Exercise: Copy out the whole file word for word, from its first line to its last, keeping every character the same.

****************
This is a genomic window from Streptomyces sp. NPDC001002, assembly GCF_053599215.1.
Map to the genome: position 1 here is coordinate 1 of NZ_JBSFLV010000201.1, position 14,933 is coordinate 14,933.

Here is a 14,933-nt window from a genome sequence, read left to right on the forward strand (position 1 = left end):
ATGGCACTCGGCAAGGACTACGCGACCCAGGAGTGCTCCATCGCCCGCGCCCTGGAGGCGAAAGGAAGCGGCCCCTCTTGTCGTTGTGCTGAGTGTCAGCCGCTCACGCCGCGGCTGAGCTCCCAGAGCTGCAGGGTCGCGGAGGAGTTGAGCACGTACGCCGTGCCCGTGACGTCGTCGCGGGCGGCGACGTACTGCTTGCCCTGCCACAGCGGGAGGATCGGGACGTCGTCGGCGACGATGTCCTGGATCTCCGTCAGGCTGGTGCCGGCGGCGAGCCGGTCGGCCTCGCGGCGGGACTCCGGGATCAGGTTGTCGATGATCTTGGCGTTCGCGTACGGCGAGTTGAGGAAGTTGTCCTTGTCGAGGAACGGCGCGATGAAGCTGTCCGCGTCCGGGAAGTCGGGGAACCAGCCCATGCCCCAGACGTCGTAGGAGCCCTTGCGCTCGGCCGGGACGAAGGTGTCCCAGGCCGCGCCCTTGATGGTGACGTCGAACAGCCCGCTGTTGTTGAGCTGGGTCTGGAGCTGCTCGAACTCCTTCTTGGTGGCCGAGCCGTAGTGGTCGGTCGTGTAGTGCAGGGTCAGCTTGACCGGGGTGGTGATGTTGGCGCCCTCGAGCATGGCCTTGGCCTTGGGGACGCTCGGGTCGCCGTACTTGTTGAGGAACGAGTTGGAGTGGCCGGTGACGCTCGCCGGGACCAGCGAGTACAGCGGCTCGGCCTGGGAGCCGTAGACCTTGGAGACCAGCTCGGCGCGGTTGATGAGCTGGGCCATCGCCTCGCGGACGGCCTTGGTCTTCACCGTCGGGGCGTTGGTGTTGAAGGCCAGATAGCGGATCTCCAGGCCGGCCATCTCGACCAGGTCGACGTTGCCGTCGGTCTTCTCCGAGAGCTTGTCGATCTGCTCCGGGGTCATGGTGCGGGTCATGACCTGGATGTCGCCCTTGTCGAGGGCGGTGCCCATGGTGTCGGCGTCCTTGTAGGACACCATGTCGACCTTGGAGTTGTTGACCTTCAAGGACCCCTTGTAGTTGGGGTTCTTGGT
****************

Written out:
This is a genomic window from Streptomyces sp. NPDC001002, assembly GCF_053599215.1.
Map to the genome: position 1 here is coordinate 1 of NZ_JBSFLV010000201.1, position 14,933 is coordinate 14,933.

Here is a 14,933-nt window from a genome sequence, read left to right on the forward strand (position 1 = left end):
ATGGCACTCGGCAAGGACTACGCGACCCAGGAGTGCTCCATCGCCCGCGCCCTGGAGGCGAAAGGAAGCGGCCCCTCTTGTCGTTGTGCTGAGTGTCAGCCGCTCACGCCGCGGCTGAGCTCCCAGAGCTGCAGGGTCGCGGAGGAGTTGAGCACGTACGCCGTGCCCGTGACGTCGTCGCGGGCGGCGACGTACTGCTTGCCCTGCCACAGCGGGAGGATCGGGACGTCGTCGGCGACGATGTCCTGGATCTCCGTCAGGCTGGTGCCGGCGGCGAGCCGGTCGGCCTCGCGGCGGGACTCCGGGATCAGGTTGTCGATGATCTTGGCGTTCGCGTACGGCGAGTTGAGGAAGTTGTCCTTGTCGAGGAACGGCGCGATGAAGCTGTCCGCGTCCGGGAAGTCGGGGAACCAGCCCATGCCCCAGACGTCGTAGGAGCCCTTGCGCTCGGCCGGGACGAAGGTGTCCCAGGCCGCGCCCTTGATGGTGACGTCGAACAGCCCGCTGTTGTTGAGCTGGGTCTGGAGCTGCTCGAACTCCTTCTTGGTGGCCGAGCCGTAGTGGTCGGTCGTGTAGTGCAGGGTCAGCTTGACCGGGGTGGTGATGTTGGCGCCCTCGAGCATGGCCTTGGCCTTGGGGACGCTCGGGTCGCCGTACTTGTTGAGGAACGAGTTGGAGTGGCCGGTGACGCTCGCCGGGACCAGCGAGTACAGCGGCTCGGCCTGGGAGCCGTAGACCTTGGAGACCAGCTCGGCGCGGTTGATGAGCTGGGCCATCGCCTCGCGGACGGCCTTGGTCTTCACCGTCGGGGCGTTGGTGTTGAAGGCCAGATAGCGGATCTCCAGGCCGGCCATCTCGACCAGGTCGACGTTGCCGTCGGTCTTCTCCGAGAGCTTGTCGATCTGCTCCGGGGTCATGGTGCGGGTCATGACCTGGATGTCGCCCTTGTCGAGGGCGGTGCCCATGGTGTCGGCGTCCTTGTAGGACACCATGTCGACCTTGGAGTTGTTGACCTTCAAGGACCCCTTGTAGTTGGGGTTCTTGGT